The Blood of Jesus

By William Reid

Chapter 3


How Our Sins Are Taken Away By The Blood of Jesus

HERE IS EVERY REASON why you should now intelligently and believingly behold the Lamb of God, "which taketh away the sin of the world," (John 1:29). You are not directed in this passage to a Saviour who has already " taken away the sin of the world," but to Him who "taketh away the sin of the world." The meaning plainly is, that Jesus is the God appointed Taker-away of sin for the world. We find him asserting this, when He says, The Son of man hath power on earth to forgive sins" (Matt: 9:6); "All power" (or authority) "is given me in heaven and on earth," (Matt. 28:18). Jesus is the only and the all-sufficient, as He is the authorised Taker-away of sin, for the world at large. The whole world is brought in guilty before God, "for all have sinned," (Rom. 3:23); and the true gospel of God is, that when any one belonging to our sinful world feels his sin to be oppressive, and comes straight to "the Lamb of God" with it, and frankly acknowledges it, and tells out his anxieties regarding it, and his desire to get rid of it, he will find that Jesus has both the power and the will to take it away; and on seeing it removed from him by "the blood of His cross," (Col. 1:20), "as far as the east is from the west," (Ps. 103:12), be will be enabled to sing with a grateful heart and "joyful lips:"


"I lay my sins on Jesus,
The spotless Lamb of God;
He bears them all, and frees us
From the accursed load."


You can never make an atonement for your past sins, nor by personal obedience procure a title to the inheritance of glory; but Jesus is willing to take away all your sins, and to give you His own title to the glorious kingdom, if you will only consent to intrust Him alone with your salvation.

"Well," you may perhaps resolve, "I will go to Him, and cast myself upon His mercy, and if I perish, I perish." Ah, but you need not go to Him in that spirit, for it throws a doubt upon the all-sufficiency of His completed atonement for sin, and His perfect, spotless life of obedience.

Jesus himself says, " God so loved the world, that he gave his only-begotten Son, that whosoever believeth in him should not perish, but have everlasting life," (John 3:16). These being the " true sayings of God," (Rev. 19:9), where, O friend, is there the least cause for you saying, with hesitancy and doubt "If I perish, I perish?" (Esther 4:16). The proper thought you ought to have in reference to the glorious Gospel is this - God has so loved the world as to give His only-begotten Son to die for sinners, and He assures me that if I, a perishing sinner, believe in Him, I shall not perish, but have everlasting life; I believe His Word, and reckon that if He gave His Son to die for us when we were yet sinners, He will with Him also freely give us all such things as pardon and purity, grace and glory; and if, in accordance with His own gracious invitation, I rest my soul upon His manifested love in Christ Jesus, I believe that it will be as impossible for me to perish, as for God to change His nature, or to cancel the word of grace and truth, that the " blood of Jesus Christ, His Son, cleanseth us from all sin," (1 John 1:7).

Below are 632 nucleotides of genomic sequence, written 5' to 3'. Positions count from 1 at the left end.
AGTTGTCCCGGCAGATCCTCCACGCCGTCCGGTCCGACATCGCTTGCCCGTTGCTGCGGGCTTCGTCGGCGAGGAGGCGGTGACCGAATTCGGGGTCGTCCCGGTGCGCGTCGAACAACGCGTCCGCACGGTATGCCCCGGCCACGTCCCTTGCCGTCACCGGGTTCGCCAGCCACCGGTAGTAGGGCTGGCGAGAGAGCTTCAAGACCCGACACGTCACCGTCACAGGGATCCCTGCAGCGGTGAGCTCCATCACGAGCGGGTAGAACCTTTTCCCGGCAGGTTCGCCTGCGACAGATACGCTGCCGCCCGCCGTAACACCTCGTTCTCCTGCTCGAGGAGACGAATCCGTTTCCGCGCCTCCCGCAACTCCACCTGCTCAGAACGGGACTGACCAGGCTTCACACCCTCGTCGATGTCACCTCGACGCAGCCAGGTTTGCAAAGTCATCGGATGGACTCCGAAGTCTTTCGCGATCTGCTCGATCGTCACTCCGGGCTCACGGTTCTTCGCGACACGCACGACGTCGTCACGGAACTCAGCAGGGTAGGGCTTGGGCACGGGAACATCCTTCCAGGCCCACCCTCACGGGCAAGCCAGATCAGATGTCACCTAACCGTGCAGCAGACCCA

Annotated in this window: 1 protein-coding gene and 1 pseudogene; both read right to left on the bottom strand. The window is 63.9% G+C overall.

God the Father loved sinners so much as to send Jesus to die for them. Jesus loved sinners so much as to lay down His life for their redemption. The Holy Spirit loves sinners so much that He has written a record of God's manifested love to them in Jesus Christ, and He Himself has come down in person, to reveal that love to their souls, that they may be saved. And if you, O anxious one, will now agree to God's method of transferring all that Divine justice demands of you to Jesus, "who was made of a woman, made under the law," who perfectly obeyed and pleased the Father in His holy life, and in death endured and exhausted the penalty due to sin, you will obtain pardon, peace, grace, and holiness; the full tide of the love of God, which passeth knowledge, will flow into your soul, and, in the spirit of adoption, you will cry, "Abba, Father," (Gal. 4:6), feel the constraining influence of the love of Christ, and live to the glory of "Him who died for us and rose again."

That I may make the method of a sinner's salvation so "plain, that he that readeth it" (Hab. 2:2) may have his mind's eye so full of its meaning, "that he may run" at once to Jesus Christ, as his Divine sin-bearer, I will present the following homely and unmistakable illustration :-While standing, one day on the platform of the Aberdeen Station of the North-Eastern Railway, I observed a carriage with a board on it intimating that it ran all the way from Aberdeen to London. The doors of it were open, the porters were putting passengers' luggage on the top of it, and a few individuals were entering, or about to enter, its different compartments. They looked for this particular carriage as soon as they had passed through the ticket-office, and on seeing "London" on it, they threw in their traveling-rugs, entered, and, seating themselves, prepared for the journey.